The brothers and children of Ariel Castro, speaking up now that he has been charged with kidnapping and raping three women whom he allegedly kept captive for a decade, are saying that they suspected he might be hiding a dark secret.
“All these weird things I noticed over the years about how he kept the house so locked tight in certain areas…. Everything is making sense now. It’s all adding up,” Angie Gregg, his daughter, told CNN Thursday.
Other family members have echoed these words, saying Mr. Castro kept multiple padlocks on most interior doors of his home, nailed windows shut, and prohibited guests from going upstairs or in the basement. He played loud music, presumably, they say, to drown out the noise of his captives. And Ricky Sanchez, a friend, told the Associated Press last week that Castro told him dogs were the source of the banging he heard from the other side of a wall. The door, Mr. Sanchez said, was secured with four or five padlocks.
Family members and friends have spoken to the press during the past week to express their sadness at what happened and to clear their names. In one poignant moment, Ariel’s daughter Arlene Castro appeared on “Good Morning America” and sobbed apologies to Gina DeJesus, a childhood friend and one of the women Castro allegedly held captive. Ariel Castro’s brothers, Pedro and Onil Castro, who were detained with Ariel but then cleared by police, took to CNN this weekend to plead their innocence.
In their stories, the image of Castro grows more troubling, and questions grow about how these signs could be seen only in hindsight. But family dynamics – particularly in dysfunctional families – can be built on denial, says Richard Moran, a criminologist at Mount Holyoke College in South Hadley, Mass.
“Dysfunctional families live with all kinds of secrets, and there are probably small differences – but significant ones – between what you feel to be going on, and actually knowing it for sure and having evidence,” he says.
“It is difficult to believe the rest of the family knew nothing of this, they must have had some kind of suspicion,” he adds. “However, a lot of times you may not ask questions because you don’t want to know the answer.”
Marie Caraballo, the daughter of Castro’s late ex-wife, told CNN's Anderson Cooper Thursday that she suspected something was wrong in the house after a visit several years ago when she was about 11.
“He told me ‘stay in the kitchen.’ I got a creepy feeling from him. Just the way he gave us a look,” she said.
Castro, who did not work after getting fired from his job as a school bus driver in September, appeared to want to always be close to home. He refused to travel out of state to visit relatives and often left family parties early to go home. Probably the strangest recollection many have of him is of a full-size mannequin Castro groomed to look like a woman; he kept it in the house to scare others from wandering inside.
By contrast, Castro freely showed off the 6-year-old daughter he had with Amanda Berry, one of the three women freed form his Cleveland house. He often took the girl to a local park, and in her CNN interview, Ms. Gregg said he once showed her a cellphone picture of the girl and said it was his girlfriend’s baby. But Gregg said she had her suspicions when she noticed the girl resembled her sister.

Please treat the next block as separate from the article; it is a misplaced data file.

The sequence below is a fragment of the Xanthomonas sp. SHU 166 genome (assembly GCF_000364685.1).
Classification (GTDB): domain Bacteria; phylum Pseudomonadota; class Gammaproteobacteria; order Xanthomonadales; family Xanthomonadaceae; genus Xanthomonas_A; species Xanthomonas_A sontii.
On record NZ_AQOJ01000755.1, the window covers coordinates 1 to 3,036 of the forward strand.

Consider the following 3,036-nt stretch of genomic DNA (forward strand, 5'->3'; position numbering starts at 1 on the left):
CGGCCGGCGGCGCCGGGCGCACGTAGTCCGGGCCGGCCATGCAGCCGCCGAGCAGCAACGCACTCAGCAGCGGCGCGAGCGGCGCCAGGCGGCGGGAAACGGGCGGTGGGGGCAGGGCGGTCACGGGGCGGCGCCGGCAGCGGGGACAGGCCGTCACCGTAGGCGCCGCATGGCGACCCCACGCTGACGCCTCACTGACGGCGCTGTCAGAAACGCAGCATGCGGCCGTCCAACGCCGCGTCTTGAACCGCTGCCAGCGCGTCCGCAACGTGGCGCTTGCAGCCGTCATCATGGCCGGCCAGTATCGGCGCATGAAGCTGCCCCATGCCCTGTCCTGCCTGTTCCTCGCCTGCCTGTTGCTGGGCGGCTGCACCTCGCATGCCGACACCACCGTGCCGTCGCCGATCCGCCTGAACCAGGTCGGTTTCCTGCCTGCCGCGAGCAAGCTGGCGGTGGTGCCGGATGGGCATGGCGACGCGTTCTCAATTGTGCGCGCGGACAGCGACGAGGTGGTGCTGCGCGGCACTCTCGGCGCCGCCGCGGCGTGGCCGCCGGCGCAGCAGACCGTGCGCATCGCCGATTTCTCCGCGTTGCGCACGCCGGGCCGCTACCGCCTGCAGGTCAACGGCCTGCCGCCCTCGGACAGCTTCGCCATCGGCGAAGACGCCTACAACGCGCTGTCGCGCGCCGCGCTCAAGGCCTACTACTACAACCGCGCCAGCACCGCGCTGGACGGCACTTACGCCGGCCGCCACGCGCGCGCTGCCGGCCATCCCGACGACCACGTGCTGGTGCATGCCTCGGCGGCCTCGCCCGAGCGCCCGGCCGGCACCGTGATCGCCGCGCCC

Castro is currently being held on $8 million bail. He was arrested alongside his two brothers. But police said they were not involved, and since being released both brothers have said they had no knowledge of the alleged kidnappings or rapes – and would have called law enforcement immediately had they known.
“There’s no reason for anybody to think that I would ever do something like that,” Onil Castro told CNN.
“If I knew my brother was doing this … I would call the cops because that ain’t right,” added Pedro Castro in the CNN interview. “People are going to think, ‘Pedro’s got something to do with this,’ and Pedro don’t have nothing to do with this. If I knew, I would have reported it, brother or no brother.”
What was known before last Monday was Castro’s history of domestic violence against Grimilda Figueroa, his wife. According to the Associated Press, he was accused of severely beating Ms. Figueroa, causing severe injuries. During their time together, he padlocked the front door from the outside, preventing her from leaving when he left, and refused her access to the phone.
Figueroa filed a domestic violence complaint in 2005 after she said Castro threatened to kill her and her children, but records show her case was dropped because her attorney did not appear at a hearing. It was the third time he was in court: In 1989 he pleaded no contest following a domestic violence complaint and was given a year of probation. In 1993, Castro was arrested and charged with domestic violence against his wife, but the case was dropped after Figueroa declined to offer details of the abuse. She was granted full custody of her children in 1997.
Figueroa died last year.
In interviews, family members have said they feared the negative impact against their family. Castro’s mother and brothers have gone into hiding and Gregg says she wants the world to know that her father’s actions “are not a reflection” of her family.
“We don’t have monster in our blood,” she told CNN.